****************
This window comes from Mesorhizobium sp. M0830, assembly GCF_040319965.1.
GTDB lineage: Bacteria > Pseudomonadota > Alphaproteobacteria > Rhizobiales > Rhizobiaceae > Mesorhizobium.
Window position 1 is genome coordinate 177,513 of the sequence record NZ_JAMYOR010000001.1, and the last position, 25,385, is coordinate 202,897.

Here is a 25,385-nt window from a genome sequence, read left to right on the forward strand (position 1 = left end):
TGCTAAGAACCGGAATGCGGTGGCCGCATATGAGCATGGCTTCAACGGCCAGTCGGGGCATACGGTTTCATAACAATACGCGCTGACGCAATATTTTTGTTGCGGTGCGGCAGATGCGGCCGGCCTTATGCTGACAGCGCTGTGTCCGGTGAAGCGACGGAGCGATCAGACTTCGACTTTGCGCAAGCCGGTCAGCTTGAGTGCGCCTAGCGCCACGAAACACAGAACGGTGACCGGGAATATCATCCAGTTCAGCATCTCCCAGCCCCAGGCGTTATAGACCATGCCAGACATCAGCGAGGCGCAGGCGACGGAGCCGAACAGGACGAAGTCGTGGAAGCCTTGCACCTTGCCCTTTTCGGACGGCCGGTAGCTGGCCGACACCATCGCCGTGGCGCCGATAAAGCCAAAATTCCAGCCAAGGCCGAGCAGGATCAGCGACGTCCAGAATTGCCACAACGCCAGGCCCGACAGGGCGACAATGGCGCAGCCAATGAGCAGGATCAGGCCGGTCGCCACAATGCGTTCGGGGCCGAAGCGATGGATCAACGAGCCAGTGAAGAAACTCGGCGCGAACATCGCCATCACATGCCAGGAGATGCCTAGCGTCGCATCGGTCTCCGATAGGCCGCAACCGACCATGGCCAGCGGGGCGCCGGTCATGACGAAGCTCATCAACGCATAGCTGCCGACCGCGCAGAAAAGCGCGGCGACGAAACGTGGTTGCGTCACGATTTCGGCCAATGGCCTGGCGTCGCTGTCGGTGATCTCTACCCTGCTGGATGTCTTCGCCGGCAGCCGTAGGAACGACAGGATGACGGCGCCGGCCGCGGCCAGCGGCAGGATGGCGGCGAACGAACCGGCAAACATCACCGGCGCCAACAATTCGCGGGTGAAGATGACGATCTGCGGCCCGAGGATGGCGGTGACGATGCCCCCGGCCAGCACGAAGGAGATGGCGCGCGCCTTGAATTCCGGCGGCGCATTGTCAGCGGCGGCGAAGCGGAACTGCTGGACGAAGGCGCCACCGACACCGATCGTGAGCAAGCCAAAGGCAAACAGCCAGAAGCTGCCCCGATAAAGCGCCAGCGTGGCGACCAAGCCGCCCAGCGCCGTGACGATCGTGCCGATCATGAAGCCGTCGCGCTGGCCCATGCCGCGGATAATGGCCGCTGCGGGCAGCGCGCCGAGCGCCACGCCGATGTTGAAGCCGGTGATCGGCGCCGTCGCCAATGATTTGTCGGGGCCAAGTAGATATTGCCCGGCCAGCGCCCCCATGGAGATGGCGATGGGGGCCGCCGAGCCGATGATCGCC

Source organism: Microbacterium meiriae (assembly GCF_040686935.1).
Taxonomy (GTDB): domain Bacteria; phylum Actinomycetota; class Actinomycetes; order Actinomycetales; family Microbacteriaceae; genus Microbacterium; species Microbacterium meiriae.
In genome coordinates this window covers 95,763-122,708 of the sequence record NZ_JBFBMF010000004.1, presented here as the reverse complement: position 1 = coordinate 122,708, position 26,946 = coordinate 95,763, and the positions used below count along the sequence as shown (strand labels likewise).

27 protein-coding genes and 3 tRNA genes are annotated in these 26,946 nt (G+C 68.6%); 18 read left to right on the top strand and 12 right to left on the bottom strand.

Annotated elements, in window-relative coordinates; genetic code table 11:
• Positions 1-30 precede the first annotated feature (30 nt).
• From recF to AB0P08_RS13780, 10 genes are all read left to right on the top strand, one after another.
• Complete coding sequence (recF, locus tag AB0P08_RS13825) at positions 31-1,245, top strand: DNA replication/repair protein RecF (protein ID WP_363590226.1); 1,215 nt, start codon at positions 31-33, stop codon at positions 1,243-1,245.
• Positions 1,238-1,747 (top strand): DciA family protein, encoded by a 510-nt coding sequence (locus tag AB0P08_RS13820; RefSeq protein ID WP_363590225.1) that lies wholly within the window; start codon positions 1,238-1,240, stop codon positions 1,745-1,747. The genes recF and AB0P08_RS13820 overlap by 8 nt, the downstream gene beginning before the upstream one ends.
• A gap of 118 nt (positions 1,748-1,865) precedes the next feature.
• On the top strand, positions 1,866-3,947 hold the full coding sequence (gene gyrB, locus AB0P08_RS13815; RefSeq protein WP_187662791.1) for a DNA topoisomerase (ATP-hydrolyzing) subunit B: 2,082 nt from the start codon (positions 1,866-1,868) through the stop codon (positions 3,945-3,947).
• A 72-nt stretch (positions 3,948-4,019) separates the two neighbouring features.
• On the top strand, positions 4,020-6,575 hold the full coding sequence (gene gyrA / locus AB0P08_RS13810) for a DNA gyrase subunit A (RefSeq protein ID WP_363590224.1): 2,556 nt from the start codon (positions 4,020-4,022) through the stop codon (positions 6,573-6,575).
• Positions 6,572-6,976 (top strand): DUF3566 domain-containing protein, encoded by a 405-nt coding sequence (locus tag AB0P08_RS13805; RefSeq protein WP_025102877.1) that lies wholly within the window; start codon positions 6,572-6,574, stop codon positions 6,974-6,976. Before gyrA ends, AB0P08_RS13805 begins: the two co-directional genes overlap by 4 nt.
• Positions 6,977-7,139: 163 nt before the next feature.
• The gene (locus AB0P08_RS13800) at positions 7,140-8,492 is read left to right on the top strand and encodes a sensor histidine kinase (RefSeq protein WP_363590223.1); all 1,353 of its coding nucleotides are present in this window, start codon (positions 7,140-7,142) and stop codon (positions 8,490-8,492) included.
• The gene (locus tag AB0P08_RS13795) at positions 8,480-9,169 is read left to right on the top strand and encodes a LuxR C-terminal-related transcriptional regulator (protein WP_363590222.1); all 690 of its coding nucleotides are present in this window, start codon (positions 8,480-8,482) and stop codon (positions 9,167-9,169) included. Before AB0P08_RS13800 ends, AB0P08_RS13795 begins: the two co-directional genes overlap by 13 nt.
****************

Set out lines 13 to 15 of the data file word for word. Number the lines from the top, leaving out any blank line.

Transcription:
• Complete coding sequence (recF, locus tag AB0P08_RS13825) at positions 31-1,245, top strand: DNA replication/repair protein RecF (protein ID WP_363590226.1); 1,215 nt, start codon at positions 31-33, stop codon at positions 1,243-1,245.
• Positions 1,238-1,747 (top strand): DciA family protein, encoded by a 510-nt coding sequence (locus tag AB0P08_RS13820; RefSeq protein ID WP_363590225.1) that lies wholly within the window; start codon positions 1,238-1,240, stop codon positions 1,745-1,747. The genes recF and AB0P08_RS13820 overlap by 8 nt, the downstream gene beginning before the upstream one ends.
• A gap of 118 nt (positions 1,748-1,865) precedes the next feature.